Books

New Translation of Balzac's 'Lost Illusions' Captivates

More than just a tale of one man's fall, Balzac's Lost Illusions charts how literature becomes another commodity in a system that demands backroom deals, moral compromise, and connections.

Music

Protomartyr - "Processed by the Boys" (Singles Going Steady)

Protomartyr's "Processed By the Boys" is a gripping spin on reality as we know it, and here, the revolution is being televised.

Music

Go-Go's Bassist Kathy Valentine Is on the "Write" Track After a Rock-Hard Life

The '80s were a wild and crazy time also filled with troubles, heartbreak and disappointment for Go-Go's bass player-guitarist Kathy Valentine, who covers many of those moments in her intriguing dual project that she discusses in this freewheeling interview.

Music

New Brain Trajectory: An Interview With Lee Ranaldo and Raül Refree

Two guitarists, Lee Ranaldo and Raül Refree make an album largely absent of guitar playing and enter into a bold new phase of their careers. "We want to take this wherever we can and be free of genre restraints," says Lee Ranaldo.

Books

'Trans Power' Is a Celebration of Radical Power and Beauty

Juno Roche's Trans Power discusses trans identity not as a passageway between one of two linear destinations, but as a destination of its own.

Music

Yves Tumor Soars With 'Heaven to a Tortured Mind'

On Heaven to a Tortured Mind, Yves Tumor relishes his shift to microphone caressing rock star. Here he steps out of his sonic chrysalis, dons some shiny black wings and soars.

Music

Mike Patton and Anthony Pateras' tētēma Don't Hit the Mark on 'Necroscape'

tētēma's Necroscape has some highlights and some interesting ambiance, but ultimately it's a catalog of misses for Mike Patton and Anthony Pateras.

Music

M. Ward Offers Comforting Escapism on 'Migration Stories'

Although M. Ward didn't plan the songs on Migration Stories for this pandemic, they're still capable of acting as a balm in these dark hours.

Music

Parsonsfield Add Indie Pop to Their Folk on 'Happy Hour on the Floor'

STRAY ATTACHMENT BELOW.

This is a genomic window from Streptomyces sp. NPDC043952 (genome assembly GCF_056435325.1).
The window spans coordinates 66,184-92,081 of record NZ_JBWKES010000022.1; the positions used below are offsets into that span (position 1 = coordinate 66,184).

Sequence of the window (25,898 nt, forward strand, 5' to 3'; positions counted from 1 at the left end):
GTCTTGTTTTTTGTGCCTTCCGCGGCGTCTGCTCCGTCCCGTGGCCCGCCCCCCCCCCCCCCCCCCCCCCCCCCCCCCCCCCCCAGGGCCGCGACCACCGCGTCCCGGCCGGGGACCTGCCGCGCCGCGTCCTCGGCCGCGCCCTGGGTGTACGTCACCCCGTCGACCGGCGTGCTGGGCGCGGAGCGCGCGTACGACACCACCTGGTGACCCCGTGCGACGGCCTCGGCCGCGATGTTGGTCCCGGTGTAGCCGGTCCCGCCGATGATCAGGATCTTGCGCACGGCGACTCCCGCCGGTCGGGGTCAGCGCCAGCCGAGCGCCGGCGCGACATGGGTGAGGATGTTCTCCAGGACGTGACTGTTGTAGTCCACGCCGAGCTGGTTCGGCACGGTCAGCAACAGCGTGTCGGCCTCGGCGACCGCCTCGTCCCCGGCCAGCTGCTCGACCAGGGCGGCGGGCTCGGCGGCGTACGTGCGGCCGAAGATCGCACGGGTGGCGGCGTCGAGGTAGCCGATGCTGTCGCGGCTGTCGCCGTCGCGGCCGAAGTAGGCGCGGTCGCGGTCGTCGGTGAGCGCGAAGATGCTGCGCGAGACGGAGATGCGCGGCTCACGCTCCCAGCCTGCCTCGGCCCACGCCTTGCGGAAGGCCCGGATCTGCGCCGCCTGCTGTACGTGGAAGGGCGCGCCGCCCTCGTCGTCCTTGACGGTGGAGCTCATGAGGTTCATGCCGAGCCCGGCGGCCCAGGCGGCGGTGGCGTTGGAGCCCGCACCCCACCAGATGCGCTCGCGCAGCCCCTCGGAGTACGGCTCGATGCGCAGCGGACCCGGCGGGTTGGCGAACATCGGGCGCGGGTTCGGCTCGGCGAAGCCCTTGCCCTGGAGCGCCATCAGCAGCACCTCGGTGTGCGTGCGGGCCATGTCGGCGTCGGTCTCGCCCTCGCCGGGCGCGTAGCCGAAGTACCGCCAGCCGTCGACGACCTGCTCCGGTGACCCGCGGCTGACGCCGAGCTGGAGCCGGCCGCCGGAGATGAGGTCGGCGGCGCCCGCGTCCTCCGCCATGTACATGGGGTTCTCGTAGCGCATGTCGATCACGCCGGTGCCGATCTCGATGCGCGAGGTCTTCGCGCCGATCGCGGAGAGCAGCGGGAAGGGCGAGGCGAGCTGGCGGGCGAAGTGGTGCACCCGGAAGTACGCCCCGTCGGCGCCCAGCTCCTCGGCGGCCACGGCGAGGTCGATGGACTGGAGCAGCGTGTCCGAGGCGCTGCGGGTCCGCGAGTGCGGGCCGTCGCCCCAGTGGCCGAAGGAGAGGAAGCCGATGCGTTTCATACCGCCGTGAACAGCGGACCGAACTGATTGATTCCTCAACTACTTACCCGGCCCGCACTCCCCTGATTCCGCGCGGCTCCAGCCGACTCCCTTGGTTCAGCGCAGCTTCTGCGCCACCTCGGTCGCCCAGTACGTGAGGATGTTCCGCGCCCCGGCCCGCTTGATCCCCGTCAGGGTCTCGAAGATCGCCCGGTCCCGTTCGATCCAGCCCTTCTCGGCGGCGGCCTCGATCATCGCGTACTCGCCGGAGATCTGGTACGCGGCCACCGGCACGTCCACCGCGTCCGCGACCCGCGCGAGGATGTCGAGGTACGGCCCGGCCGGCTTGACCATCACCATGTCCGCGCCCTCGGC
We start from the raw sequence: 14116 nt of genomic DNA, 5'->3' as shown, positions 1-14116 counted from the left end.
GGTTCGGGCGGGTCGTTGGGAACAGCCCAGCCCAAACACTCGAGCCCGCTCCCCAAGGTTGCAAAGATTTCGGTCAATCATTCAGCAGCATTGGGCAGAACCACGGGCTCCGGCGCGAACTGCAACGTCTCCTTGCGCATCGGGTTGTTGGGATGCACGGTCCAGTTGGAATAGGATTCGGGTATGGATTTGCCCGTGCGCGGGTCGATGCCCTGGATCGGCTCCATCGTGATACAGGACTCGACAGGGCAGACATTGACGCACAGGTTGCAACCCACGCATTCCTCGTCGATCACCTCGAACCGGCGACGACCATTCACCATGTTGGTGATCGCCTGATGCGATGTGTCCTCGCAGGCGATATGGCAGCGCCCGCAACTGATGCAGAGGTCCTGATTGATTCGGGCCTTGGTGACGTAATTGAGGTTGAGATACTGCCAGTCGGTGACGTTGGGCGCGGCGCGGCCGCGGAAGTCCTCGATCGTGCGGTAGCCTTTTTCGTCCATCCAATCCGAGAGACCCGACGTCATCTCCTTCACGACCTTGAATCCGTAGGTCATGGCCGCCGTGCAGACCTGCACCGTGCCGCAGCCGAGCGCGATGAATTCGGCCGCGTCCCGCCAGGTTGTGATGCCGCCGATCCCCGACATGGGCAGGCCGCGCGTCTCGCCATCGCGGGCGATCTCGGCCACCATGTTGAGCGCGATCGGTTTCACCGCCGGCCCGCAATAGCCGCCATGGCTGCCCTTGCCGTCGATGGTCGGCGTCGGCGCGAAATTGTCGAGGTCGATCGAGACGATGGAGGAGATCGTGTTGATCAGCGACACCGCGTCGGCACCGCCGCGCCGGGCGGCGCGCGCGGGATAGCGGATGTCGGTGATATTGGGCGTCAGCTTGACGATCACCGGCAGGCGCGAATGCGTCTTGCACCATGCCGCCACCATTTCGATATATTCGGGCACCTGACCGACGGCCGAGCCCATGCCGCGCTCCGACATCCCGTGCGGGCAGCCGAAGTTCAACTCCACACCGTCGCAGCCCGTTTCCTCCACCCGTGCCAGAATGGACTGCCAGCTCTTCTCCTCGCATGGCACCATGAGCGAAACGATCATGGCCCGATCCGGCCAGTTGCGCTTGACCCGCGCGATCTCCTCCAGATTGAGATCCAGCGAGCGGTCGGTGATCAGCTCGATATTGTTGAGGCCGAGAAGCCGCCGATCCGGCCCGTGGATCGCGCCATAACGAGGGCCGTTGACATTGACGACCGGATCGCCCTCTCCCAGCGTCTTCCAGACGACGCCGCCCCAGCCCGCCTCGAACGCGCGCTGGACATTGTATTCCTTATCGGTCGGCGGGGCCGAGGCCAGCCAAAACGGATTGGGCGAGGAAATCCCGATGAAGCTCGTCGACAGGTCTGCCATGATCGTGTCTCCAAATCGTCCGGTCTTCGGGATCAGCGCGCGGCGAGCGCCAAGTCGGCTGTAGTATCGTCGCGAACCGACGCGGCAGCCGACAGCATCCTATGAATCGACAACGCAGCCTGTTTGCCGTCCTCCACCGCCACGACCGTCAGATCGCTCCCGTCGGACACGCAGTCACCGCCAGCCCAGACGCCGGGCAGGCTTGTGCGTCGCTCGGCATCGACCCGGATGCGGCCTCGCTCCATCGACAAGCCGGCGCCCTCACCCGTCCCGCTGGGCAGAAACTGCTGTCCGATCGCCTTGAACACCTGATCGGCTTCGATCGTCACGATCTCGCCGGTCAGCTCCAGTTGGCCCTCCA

Happy Hour on the Floor is a considerable departure from Parsonsfield's acclaimed rustic folk sound signaling their indie-pop orientation. Parsonsfield remind their audience to bestow gratitude and practice happiness: a truly welcomed exaltation.

Music

JARV IS... - "House Music All Night Long" (Singles Going Steady)

"House Music All Night Long" is a song our inner, self-isolated freaks can jive to. JARV IS... cleverly captures how dazed and confused some of us may feel over the current pandemic, trapped in our homes.

Music

All Kinds of Time: Adam Schlesinger's Pursuit of Pure, Peerless Pop

Adam Schlesinger was a poet laureate of pure pop music. There was never a melody too bright, a lyrical conceit too playfully dumb, or a vibe full of radiation that he would shy away from. His sudden passing from COVID-19 means one of the brightest stars in the power-pop universe has suddenly dimmed.

Music

Folkie Eliza Gilkyson Turns Up the Heat on '2020'

Eliza Gilkyson aims to inspire the troops of resistance on her superb new album, 2020. The ten songs serve as a rallying cry for the long haul.

Music

Human Impact Hit Home with a Seismic First Album From a Veteran Lineup

On their self-titled debut, Human Impact provide a soundtrack for this dislocated moment where both humanity and nature are crying out for relief.

Music

Monophonics Are an Ardent Blast of True Rock 'n' Soul on 'It's Only Us'

The third time's the charm as Bay Area soul sextet Monophonics release their shiniest record yet in It's Only Us.

Film

'Slay the Dragon' Is a Road Map of the GOP's Methods for Dividing and Conquering American Democracy

If a time traveler from the past wanted to learn how to subvert democracy for a few million bucks, gerrymandering documentary Slay the Dragon would be a superb guide.

Music

Bobby Previte / Jamie Saft / Nels Cline: Music from the Early 21st Century

A power-trio of electric guitar, keyboards, and drums takes on the challenge of free improvisation—but using primarily elements of rock and electronica as strongly as the usual creative music or jazz. The result is focused.

Books

Does Inclusivity Mean That Everyone Does the Same Thing?

What is the meaning of diversity in today's world? Russell Jacoby raises and addresses some pertinent questions in his latest work, On Diversity.

Reviews
Collapse Expand Reviews
Features
Collapse Expand Features
PM Picks
Collapse Expand Pm Picks

© 1999-2020 PopMatters.com. All rights reserved.
PopMatters is wholly independent, women-owned and operated.